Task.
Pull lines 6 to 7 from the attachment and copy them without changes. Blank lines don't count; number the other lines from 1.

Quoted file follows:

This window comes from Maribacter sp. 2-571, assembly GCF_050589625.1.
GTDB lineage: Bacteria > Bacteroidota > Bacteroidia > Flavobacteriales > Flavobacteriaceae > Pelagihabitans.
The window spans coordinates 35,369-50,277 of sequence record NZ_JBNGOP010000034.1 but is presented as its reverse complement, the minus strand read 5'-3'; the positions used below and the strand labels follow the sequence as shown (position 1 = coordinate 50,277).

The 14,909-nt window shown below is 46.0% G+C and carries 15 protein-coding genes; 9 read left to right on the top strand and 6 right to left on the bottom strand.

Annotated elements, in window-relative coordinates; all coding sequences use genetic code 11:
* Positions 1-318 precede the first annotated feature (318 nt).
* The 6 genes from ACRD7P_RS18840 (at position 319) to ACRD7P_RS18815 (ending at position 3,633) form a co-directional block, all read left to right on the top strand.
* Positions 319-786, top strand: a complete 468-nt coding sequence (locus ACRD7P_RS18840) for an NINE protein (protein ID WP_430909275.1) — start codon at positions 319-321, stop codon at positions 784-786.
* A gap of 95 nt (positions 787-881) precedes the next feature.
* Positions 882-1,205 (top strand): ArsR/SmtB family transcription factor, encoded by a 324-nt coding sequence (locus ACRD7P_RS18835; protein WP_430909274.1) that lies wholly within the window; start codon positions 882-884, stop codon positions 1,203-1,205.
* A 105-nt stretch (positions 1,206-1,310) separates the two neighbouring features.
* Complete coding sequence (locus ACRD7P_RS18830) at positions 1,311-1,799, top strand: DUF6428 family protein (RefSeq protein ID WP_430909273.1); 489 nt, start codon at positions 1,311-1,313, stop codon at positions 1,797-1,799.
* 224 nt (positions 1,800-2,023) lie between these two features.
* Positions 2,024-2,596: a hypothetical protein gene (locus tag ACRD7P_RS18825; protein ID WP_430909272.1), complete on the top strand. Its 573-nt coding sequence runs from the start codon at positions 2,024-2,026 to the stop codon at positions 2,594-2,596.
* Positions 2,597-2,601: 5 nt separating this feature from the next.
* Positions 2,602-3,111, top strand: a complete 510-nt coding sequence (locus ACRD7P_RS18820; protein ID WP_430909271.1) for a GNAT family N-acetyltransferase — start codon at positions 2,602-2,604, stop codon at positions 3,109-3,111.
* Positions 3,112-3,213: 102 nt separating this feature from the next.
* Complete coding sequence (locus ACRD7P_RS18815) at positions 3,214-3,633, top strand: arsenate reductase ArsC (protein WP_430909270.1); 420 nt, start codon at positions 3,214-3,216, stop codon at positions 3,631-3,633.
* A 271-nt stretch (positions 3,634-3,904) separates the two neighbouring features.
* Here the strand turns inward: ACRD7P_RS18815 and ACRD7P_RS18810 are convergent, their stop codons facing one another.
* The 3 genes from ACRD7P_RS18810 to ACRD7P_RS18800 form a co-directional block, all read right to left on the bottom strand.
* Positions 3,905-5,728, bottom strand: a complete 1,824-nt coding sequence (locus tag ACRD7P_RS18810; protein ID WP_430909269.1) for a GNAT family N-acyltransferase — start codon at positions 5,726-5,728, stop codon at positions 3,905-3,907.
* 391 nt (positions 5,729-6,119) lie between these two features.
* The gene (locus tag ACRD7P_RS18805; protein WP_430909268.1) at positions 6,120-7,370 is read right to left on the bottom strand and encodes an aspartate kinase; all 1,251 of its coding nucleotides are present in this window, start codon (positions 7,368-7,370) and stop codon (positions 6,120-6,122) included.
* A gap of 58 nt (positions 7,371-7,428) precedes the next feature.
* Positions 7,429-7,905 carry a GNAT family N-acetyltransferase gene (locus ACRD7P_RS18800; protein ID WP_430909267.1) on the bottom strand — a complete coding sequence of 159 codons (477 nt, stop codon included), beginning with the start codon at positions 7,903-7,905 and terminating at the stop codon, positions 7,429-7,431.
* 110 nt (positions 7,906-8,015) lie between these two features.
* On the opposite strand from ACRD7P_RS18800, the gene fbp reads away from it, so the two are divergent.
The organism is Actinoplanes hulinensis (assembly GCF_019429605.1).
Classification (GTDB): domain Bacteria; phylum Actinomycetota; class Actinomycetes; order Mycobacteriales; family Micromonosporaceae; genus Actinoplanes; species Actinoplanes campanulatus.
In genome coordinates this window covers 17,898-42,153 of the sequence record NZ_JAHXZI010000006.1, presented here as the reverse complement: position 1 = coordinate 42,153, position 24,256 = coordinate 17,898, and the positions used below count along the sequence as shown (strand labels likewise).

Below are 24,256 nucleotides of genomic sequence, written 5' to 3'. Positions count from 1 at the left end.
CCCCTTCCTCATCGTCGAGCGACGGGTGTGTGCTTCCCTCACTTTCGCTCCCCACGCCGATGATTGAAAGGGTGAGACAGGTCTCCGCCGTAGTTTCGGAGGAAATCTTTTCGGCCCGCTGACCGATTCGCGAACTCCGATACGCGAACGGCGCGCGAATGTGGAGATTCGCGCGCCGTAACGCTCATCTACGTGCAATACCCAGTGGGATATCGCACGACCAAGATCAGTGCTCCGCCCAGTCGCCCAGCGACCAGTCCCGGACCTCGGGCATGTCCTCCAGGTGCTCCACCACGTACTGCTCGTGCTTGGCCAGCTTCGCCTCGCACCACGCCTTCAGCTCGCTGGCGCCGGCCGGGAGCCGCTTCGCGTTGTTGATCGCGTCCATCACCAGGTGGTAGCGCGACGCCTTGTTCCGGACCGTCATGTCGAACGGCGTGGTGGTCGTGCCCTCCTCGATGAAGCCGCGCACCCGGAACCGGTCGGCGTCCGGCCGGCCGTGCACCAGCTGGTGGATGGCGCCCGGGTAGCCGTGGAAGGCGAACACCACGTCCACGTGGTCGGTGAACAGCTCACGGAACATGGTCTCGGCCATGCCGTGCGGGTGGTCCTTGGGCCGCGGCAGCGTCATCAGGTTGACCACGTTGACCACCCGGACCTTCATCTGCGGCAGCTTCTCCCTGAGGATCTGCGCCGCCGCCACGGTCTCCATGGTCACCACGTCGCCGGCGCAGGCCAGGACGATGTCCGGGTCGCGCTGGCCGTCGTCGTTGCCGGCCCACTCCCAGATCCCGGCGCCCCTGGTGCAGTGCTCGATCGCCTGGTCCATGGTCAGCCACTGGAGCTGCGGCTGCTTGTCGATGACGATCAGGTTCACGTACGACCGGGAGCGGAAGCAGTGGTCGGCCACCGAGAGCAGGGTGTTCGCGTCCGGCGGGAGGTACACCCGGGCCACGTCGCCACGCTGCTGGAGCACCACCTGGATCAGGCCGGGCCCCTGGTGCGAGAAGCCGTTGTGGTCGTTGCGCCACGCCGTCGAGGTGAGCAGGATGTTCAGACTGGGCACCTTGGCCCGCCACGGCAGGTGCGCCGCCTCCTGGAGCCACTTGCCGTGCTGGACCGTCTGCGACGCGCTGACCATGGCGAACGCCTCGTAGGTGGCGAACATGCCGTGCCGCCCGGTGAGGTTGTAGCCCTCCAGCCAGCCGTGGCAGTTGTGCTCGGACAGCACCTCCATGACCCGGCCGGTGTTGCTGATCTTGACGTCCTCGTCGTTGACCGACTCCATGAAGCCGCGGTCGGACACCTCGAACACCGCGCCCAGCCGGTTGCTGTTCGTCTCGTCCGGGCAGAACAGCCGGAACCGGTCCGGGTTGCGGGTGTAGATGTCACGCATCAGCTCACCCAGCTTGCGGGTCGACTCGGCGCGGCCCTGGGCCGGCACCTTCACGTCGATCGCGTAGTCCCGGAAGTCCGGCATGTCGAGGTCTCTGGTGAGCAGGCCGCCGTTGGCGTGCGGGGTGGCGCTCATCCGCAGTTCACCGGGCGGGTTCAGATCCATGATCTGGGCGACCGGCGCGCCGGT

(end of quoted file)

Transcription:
* Positions 1-318 precede the first annotated feature (318 nt).
* The 6 genes from ACRD7P_RS18840 (at position 319) to ACRD7P_RS18815 (ending at position 3,633) form a co-directional block, all read left to right on the top strand.